Yamaha’s YAS-203 soundbar creates a big, immersive sound while keeping the purchase price affordable.
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Wide field of sound
Clear dialogue and vocals `
Sound enriches the grand illusion of video entertainment, making for a far more immersive movie- or TV-watching experience. At home, you can’t beat a complete 7.1 or 5.1 home entertainment surround audio system for sucking you right into a movie, but those setups could be costly and difficult to use. Yamaha’s YAS-203 soundbar aims to take the pain and cost out of home entertainment sound, making big sound at a realistic price.
The YAS-203 appears like many soundbars: an extended, shallow bar that’s made to be put below or above your TV. At 35 inches wide, the YAS-203 should fit well with most moderate-size sets, those between 42 and 32 inches. Placed directly under a 55-inch Panasonic P55ST60, it appeared overmatched, although sound ended up being big enough to utilize a screen that size.
The machine features easy-to-access music connections on the trunk: optical digital, coaxial digital (labeled BD/DVD) and analog RCA stereo. In addition, it includes Bluetooth for streaming music from a computer or mobile device. The YAS-203 lacks HDMI inputs or outputs, therefore you can only just control sound, not video inputs, and there is no on-screen display for setup or status.
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Instead, the Yamaha depends on green indicator lights on leading of the key soundbar to point which audio tracks input is active, and also whether surround sound is engaged. Those at-a-glance indicators are convenient, however when you’re trying to gain access to deeper features, such as for example specific surround modes specialized for movie, music or sports, you can’t tell which mode you’re in. You should turn to a mobile device and the free HOME ENTERTAINMENT Controller iphone app for that.
The primary unit features two 2.13-inch drivers, slightly smaller compared to the 2.36-inch drivers in Sony’s HT-CT370. However the YAS-203 makes the almost all of those (see Audio Performance for more about this). The Yamaha’s 12.5 x 11.5 x 11.4-inch wireless subwoofer is bigger than those that include the Sony HT-CT370 or Vizio S4251w-B4 5.1 surround soundbar, and the Yamaha product produces better bass therefore.
Setup and Use
The YAS-203 was easy to set up. I linked the included optical-digital cable from my TV to the trunk of the machine; the wireless subwoofer linked with the key soundbar when I plugged in the subwoofer.
The YAS-203 can decode Dolby Digital and DTS signals, though I came across that my TV wasn’t passing these signals to the soundbar. Instead, I had a need to hook up my Blu-ray player right to the soundbar; I used the coaxial digital input for that.
The soundbar offers a few settings on the remote (or within the house Theater Controller app, designed for iOS and Android) which you can use to customize for your environment. You can adapt the subwoofer level and utilize the “bass extension” feature to include more low-end to the mix. You can even engage Clear Voice to improve dialogue. The Univolume button is targeted at late-night watching, and promises to avoid volume levels from spiking suddenly. You can even use music delay if the video and music watch out of sync.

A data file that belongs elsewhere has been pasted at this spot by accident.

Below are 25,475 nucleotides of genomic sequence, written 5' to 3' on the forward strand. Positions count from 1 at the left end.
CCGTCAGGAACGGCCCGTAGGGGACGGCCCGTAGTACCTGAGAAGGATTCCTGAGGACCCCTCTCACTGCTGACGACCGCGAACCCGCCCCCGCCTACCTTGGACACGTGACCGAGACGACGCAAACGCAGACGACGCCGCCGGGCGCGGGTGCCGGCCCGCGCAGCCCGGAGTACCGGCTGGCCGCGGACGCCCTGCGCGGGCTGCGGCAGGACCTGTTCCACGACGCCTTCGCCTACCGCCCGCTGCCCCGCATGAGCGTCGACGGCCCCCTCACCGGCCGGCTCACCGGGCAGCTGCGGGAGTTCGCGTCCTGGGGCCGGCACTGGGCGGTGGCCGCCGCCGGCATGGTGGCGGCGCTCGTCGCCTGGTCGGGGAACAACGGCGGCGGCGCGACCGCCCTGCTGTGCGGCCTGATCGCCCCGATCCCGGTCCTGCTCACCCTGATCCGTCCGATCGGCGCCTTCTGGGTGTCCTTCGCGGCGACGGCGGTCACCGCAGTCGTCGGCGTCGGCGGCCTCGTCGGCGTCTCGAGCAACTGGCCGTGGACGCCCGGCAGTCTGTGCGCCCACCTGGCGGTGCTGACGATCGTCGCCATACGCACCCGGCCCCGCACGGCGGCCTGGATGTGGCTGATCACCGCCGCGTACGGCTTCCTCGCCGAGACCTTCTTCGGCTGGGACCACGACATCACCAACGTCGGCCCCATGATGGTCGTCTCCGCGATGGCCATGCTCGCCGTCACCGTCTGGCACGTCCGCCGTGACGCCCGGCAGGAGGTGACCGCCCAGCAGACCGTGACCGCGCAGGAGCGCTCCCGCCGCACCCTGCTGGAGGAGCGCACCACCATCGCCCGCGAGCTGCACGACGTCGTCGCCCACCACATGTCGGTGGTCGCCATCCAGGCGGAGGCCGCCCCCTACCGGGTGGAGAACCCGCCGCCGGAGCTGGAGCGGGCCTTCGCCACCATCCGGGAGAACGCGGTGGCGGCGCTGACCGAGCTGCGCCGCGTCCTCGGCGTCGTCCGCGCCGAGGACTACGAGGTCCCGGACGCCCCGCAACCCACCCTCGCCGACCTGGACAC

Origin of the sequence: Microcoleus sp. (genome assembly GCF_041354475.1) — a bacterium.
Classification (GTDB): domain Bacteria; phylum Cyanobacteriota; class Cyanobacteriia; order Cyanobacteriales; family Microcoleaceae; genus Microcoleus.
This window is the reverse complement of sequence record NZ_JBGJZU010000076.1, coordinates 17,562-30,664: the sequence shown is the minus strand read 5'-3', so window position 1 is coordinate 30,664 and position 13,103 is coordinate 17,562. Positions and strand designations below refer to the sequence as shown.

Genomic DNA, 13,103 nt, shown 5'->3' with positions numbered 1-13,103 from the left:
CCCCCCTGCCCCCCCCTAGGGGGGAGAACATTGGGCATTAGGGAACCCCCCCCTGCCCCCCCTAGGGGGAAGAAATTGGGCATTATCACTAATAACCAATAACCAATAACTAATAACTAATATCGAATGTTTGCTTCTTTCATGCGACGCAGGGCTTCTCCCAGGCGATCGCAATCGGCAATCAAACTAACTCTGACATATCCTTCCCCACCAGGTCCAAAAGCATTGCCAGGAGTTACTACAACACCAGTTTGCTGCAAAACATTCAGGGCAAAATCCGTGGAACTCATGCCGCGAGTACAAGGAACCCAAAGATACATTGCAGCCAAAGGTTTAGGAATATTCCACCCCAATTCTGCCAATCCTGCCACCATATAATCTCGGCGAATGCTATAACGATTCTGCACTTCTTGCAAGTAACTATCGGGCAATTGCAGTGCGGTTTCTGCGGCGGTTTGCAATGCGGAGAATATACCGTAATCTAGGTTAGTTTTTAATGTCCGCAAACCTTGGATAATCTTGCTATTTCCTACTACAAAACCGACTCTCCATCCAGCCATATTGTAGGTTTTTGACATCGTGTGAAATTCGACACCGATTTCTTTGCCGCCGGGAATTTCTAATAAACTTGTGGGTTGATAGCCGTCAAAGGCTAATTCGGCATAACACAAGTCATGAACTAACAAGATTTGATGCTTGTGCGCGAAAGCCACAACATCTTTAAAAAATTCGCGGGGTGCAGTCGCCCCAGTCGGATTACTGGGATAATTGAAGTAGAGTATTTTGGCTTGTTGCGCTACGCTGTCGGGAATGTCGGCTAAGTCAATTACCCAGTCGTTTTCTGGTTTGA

The application helps it be much better to tell levels and which of the five surround-sound modes you’ve engaged: TV Program, Movie, Music, Sports or Game. I came across Movie and Music offered the very best sound quality. The software itself might use refinement, though; I frequently received error messages in Chinese when I launched the iphone app on my iPhone.
You can program the machine to respond to the quantity controls of your TV’s remote, meaning you don’t need to turn to the Yamaha remote normally. Better still, the soundbar includes a built-in IR repeater; that is helpful if the soundbar blocks your TV’s IR sensor – it repeats the signal via an emitter on the trunk of the soundbar.
For a comparatively small soundbar, the YAS-203 produces a major sound. Not merely does it get plenty loud enough to fill a medium-to-large room, in addition, it creates the illusion of a broad field of sound – the audio tracks spreads out before you. This makes watching movies and TV a far more immersive experience.
While I watched Justified, the YAS-203 produced clear dialogue, and I had no issue understanding Boyd Crowder’s thick drawl. The subwoofer produces better detail in low-end effects than smaller units, including the one which includes Sony’s HT-CT370. Rather than simply a dull rumble as the Batmobile raced through Gotham at night Knight, I possibly could hear the rubber-on-the-road details that induce the effect.
When decoding Dolby Digital or DTS, the YAS-203 really shines. Through the club scene shootout in John Wick, the soundbar nicely handled the deep, throbbing soundtrack and the clatter of gunfire, creating a rich soundscape that complemented the on-screen action.
For music, the YAS-203 takes good thing about aptX technology to increase the quality of Bluetooth music streams. The subwoofer again greatly increased the listening experience, pumping out the bass line that drives D’Angelo’s “The Charade.” Vocals on songs such as for example “Uptown Funk” by Mark Ronson featuring Bruno Mars sounded clear and bright, as did the horns. The midrange tones on some songs fell flat, but overall the soundbar is on par with others in the purchase price range as a stereo system.
With impressive sound within an affordable package, the Yamaha YAS-203 makes an attractive substitute for bolster your TV’s sound. It’s easy to create and use, while some persons may choose the more feature-rich Sony HT-CT370, which costs just $50 more and includes HDMI inputs. However the YAS-203 gives more-detailed bass and a wider field of sound – important areas of the sound experience.